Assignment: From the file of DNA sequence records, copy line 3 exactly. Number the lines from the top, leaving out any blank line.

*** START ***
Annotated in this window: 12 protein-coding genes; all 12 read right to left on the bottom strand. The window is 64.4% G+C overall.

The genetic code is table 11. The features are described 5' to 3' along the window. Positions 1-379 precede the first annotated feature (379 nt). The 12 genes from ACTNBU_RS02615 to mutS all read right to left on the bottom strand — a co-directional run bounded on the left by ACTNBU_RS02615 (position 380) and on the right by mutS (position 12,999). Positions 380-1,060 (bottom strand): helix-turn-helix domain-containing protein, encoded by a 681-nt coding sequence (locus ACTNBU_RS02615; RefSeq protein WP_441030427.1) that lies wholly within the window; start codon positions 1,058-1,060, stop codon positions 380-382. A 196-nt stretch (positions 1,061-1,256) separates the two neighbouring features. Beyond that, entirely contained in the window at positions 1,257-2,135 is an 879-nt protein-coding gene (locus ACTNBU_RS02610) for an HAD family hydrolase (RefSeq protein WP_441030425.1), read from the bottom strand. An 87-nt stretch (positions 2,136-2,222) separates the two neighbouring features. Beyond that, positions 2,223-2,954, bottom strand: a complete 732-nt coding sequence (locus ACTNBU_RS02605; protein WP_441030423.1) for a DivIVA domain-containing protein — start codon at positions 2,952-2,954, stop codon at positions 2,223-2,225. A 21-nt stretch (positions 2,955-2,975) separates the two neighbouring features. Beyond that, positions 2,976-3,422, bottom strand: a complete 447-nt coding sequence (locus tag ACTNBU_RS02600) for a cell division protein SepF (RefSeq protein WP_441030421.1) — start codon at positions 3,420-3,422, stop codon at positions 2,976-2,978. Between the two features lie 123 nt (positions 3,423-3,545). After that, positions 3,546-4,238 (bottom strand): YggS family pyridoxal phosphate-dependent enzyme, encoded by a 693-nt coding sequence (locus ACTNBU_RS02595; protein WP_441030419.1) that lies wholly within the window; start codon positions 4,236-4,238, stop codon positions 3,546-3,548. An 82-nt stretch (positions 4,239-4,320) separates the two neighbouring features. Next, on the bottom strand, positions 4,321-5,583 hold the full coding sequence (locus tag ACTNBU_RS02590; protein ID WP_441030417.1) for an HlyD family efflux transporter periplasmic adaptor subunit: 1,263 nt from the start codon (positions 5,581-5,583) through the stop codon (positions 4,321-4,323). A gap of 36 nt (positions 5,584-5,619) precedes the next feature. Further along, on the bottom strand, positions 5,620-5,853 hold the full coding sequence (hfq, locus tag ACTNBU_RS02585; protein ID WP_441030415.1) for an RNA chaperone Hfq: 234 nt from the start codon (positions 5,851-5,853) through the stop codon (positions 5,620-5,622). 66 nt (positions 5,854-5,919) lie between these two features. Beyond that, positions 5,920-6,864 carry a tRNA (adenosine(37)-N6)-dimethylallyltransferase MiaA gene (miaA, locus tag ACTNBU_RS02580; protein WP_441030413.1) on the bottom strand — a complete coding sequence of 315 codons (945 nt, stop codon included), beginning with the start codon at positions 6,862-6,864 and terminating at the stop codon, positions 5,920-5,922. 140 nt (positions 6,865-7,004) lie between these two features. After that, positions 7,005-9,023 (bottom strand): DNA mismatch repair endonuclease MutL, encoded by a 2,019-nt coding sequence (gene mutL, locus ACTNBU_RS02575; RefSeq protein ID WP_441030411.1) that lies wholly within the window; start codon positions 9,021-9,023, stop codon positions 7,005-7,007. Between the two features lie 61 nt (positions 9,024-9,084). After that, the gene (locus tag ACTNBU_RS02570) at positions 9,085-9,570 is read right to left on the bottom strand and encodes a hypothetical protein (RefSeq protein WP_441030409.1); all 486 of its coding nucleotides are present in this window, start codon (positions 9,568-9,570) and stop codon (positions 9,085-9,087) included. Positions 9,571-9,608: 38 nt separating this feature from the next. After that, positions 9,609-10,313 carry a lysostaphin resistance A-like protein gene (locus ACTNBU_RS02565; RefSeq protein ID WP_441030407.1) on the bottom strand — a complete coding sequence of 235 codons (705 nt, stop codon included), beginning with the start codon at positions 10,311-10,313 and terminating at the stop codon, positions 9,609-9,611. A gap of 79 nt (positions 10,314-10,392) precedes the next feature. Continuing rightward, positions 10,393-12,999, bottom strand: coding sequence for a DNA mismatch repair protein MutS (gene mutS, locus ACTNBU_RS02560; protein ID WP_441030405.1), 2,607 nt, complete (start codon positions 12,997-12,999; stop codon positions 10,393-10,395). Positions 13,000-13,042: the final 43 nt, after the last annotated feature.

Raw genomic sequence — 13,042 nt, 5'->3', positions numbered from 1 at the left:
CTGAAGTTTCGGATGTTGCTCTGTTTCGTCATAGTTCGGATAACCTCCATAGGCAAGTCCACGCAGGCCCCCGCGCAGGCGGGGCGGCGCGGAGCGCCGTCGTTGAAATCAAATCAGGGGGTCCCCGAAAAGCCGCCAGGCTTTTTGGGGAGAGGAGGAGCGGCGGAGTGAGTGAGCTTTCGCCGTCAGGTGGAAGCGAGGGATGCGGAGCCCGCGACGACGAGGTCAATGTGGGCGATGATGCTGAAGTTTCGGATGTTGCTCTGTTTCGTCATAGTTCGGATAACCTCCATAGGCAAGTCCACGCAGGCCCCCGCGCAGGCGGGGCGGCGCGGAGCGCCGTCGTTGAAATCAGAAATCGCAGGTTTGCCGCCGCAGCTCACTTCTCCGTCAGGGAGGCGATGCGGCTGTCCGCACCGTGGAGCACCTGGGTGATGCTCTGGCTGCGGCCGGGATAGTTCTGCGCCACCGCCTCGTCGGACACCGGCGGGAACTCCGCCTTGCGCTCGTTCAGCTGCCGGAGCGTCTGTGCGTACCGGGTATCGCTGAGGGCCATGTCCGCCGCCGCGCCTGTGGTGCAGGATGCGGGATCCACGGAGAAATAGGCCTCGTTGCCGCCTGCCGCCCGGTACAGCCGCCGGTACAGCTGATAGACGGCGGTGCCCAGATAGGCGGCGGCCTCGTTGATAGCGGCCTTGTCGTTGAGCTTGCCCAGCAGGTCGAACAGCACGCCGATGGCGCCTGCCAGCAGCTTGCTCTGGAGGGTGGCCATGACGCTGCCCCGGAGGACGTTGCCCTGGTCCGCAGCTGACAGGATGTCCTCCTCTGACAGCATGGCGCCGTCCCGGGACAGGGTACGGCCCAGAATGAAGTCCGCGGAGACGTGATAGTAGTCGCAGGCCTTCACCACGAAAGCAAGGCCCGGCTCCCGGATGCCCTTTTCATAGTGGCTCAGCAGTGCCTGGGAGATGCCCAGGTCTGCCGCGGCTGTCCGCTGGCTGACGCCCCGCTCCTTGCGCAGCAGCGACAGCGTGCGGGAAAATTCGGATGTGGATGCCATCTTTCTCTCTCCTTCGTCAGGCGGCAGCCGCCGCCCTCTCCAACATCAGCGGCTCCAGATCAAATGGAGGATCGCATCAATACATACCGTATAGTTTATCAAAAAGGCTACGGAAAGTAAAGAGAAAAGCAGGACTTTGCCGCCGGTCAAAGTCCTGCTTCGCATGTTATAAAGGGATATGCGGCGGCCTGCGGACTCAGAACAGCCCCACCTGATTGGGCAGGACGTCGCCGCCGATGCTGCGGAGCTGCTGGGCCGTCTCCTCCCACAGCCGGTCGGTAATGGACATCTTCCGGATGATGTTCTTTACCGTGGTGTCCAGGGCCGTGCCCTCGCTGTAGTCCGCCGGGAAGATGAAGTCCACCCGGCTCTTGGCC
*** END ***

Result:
Raw genomic sequence — 13,042 nt, 5'->3', positions numbered from 1 at the left: